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Re: Plotting a super ellipse

  • To: mathgroup at
  • Subject: [mg55159] Re: Plotting a super ellipse
  • From: "Carl K. Woll" <carlw at>
  • Date: Tue, 15 Mar 2005 00:21:41 -0500 (EST)
  • Organization: University of Washington
  • References: <d1148h$dqj$> <d13jam$qlp$>
  • Sender: owner-wri-mathgroup at

"JC" <Eat at> wrote in message news:d13jam$qlp$1 at
> On Sun, 13 Mar 2005 10:22:09 +0000 (UTC), Bob Hanlon <hanlonr at>
> wrote:


>>    ImageSize->230];
>>Bob Hanlon
> Bob,
> Thank you very much for your response. It worked.  Now I will just
> need to decipher it so I can change the  variables to adjust the
> curve, but that is not a big problem.
> One question.  The plot produced only was for one quarter of the super
> ellipse. Is there a way to get the entire ellipse to plot?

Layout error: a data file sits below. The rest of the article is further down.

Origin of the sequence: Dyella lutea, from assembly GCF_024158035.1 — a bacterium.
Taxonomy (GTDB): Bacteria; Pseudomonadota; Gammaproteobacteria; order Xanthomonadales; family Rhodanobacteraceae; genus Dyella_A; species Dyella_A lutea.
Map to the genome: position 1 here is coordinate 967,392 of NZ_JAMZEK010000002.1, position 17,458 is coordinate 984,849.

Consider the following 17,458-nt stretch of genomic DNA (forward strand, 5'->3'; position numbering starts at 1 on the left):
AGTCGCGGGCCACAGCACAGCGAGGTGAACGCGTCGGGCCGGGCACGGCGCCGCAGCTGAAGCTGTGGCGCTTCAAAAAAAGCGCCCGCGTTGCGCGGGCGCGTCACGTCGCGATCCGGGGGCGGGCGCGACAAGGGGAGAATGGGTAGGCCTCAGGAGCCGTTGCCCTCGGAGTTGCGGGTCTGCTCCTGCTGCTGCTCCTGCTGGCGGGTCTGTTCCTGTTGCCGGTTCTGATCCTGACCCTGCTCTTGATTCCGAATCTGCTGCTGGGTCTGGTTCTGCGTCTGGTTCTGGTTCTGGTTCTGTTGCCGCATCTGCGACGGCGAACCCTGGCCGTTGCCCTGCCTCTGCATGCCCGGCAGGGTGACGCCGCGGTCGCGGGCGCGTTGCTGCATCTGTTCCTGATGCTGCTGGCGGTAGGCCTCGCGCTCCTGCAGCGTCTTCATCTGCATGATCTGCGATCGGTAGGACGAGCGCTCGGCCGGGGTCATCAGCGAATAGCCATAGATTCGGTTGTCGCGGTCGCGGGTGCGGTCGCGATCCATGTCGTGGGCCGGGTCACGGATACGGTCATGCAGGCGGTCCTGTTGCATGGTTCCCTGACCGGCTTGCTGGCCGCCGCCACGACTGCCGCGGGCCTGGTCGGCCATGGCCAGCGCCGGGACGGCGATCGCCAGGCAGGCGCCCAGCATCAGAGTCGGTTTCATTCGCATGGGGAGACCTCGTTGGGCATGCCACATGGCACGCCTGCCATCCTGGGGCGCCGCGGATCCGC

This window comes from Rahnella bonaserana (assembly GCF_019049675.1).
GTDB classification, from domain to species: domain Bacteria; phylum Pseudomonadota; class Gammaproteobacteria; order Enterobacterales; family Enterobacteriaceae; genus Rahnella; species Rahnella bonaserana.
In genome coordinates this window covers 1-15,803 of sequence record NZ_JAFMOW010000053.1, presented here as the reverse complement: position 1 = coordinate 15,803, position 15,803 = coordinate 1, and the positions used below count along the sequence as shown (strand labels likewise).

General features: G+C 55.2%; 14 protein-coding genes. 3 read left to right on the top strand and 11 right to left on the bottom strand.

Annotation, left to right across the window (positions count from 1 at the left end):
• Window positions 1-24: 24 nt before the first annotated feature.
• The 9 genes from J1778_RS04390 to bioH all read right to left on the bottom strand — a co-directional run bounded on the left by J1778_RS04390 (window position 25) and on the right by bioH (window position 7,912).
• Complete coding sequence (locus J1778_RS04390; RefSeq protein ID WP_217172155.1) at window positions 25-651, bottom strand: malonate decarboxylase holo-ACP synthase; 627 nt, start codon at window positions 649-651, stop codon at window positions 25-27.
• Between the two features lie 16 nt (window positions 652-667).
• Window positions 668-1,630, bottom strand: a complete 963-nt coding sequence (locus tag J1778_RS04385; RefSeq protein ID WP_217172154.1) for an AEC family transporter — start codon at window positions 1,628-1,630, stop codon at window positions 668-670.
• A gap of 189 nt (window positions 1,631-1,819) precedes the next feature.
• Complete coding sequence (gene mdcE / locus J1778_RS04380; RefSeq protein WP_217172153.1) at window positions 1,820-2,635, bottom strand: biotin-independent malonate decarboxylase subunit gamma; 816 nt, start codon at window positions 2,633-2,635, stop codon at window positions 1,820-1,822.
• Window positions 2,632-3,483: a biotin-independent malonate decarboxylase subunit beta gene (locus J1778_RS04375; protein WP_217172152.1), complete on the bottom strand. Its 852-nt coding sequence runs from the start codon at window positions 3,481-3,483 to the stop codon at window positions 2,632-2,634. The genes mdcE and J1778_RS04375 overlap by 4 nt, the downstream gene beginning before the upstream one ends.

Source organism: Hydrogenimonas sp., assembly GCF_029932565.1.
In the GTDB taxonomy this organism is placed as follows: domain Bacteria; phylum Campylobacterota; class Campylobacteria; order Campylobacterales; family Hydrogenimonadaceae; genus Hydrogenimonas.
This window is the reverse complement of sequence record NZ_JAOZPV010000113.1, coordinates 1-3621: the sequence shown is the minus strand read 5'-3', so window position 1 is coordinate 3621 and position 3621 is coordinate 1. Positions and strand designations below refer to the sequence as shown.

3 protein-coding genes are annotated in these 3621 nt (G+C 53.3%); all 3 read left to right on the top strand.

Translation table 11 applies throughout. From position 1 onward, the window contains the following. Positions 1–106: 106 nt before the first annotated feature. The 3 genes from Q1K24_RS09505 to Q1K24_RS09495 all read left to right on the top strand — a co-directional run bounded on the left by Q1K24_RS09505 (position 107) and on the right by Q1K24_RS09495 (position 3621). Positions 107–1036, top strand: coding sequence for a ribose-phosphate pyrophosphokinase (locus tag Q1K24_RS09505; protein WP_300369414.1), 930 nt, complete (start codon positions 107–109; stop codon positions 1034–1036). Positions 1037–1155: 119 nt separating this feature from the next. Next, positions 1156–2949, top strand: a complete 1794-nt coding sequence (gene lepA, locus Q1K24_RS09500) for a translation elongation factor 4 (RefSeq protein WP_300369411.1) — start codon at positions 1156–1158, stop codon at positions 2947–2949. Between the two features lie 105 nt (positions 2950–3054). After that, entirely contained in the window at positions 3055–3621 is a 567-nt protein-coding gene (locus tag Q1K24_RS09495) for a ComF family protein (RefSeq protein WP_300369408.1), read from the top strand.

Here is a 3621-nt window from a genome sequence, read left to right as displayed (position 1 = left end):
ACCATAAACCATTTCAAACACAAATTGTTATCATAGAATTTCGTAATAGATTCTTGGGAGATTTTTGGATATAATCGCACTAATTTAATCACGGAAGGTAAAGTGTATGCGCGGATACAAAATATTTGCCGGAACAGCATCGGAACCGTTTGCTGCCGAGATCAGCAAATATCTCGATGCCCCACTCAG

As written, your equation only has real solutions in the first quadrant. If 
you raise a negative number to the power 5/2 or 2.5, you surely cannot 
expect a real number. Perhaps your equation was supposed to include absolute 
values? Such as

aeqn = Abs[x]^2.5 + Abs[y]^2.5/1.25^2.5 == 20;

The above equation has roots in all 4 quadrants, and ought to be able to be 
plotted. Unfortunately, using ImplicitPlot with the above equation has 
problems, because ImplicitPlot calls Solve, and Solve converts Abs[x] into x 
|| -x and then gives up. A workaround is to use Sqrt[x^2] instead of Abs[x]. 
So, let

aeqn = Sqrt[x^2]^2.5 + Sqrt[y^2]^2.5/1.25^2.5 == 20;

Now, if you use ImplicitPlot you will get a plot on all 4 quadrants.

ImplicitPlot[aeqn,{x, -20^.4, 20^.4}]

Carl Woll 

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